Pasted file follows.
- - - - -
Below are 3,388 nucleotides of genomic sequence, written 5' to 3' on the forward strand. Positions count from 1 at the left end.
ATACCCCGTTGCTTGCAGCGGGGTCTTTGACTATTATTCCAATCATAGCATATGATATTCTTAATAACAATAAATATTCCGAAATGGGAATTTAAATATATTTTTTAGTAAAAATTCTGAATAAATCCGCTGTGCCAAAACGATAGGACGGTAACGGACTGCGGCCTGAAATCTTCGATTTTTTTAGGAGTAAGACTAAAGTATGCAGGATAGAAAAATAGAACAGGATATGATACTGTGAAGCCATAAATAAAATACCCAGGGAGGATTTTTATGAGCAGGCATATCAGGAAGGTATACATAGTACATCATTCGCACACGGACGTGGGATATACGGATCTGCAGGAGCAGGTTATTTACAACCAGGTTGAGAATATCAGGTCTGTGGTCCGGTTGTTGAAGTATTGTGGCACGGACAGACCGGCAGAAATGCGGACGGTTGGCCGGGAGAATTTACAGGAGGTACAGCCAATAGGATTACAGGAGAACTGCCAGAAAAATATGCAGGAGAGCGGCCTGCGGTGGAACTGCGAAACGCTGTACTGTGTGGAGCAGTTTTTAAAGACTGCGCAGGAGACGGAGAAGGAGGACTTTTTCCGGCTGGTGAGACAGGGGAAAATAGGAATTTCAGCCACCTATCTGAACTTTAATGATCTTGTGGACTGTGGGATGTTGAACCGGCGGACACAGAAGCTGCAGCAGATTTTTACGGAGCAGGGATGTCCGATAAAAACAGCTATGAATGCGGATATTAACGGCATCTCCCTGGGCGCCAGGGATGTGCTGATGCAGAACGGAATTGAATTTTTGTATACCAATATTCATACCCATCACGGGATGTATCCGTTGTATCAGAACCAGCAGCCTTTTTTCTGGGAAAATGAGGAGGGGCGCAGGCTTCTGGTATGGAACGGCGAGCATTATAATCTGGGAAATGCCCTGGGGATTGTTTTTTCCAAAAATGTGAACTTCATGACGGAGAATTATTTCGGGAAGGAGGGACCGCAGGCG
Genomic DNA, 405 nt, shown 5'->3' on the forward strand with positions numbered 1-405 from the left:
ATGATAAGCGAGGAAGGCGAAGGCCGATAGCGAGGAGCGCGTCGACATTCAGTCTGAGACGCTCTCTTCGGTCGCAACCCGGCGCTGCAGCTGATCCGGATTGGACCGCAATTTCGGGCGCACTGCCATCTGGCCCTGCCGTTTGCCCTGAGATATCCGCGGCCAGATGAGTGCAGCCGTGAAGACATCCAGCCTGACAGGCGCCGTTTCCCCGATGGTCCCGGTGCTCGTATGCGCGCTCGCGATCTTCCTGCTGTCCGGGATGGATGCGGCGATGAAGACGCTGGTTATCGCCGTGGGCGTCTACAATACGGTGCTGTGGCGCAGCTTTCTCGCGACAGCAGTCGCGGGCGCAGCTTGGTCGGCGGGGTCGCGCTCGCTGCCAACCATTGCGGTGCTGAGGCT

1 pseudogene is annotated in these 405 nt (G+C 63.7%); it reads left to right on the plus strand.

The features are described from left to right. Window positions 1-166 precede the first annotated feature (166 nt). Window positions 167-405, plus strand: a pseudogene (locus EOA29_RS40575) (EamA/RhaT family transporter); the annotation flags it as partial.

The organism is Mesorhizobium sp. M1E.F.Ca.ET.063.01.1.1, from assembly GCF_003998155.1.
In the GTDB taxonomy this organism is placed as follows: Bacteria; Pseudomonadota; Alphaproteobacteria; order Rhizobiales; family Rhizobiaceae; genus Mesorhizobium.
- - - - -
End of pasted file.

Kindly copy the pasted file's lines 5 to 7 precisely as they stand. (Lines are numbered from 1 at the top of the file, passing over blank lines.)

1 pseudogene is annotated in these 405 nt (G+C 63.7%); it reads left to right on the plus strand.

The features are described from left to right. Window positions 1-166 precede the first annotated feature (166 nt). Window positions 167-405, plus strand: a pseudogene (locus EOA29_RS40575) (EamA/RhaT family transporter); the annotation flags it as partial.

The organism is Mesorhizobium sp. M1E.F.Ca.ET.063.01.1.1, from assembly GCF_003998155.1.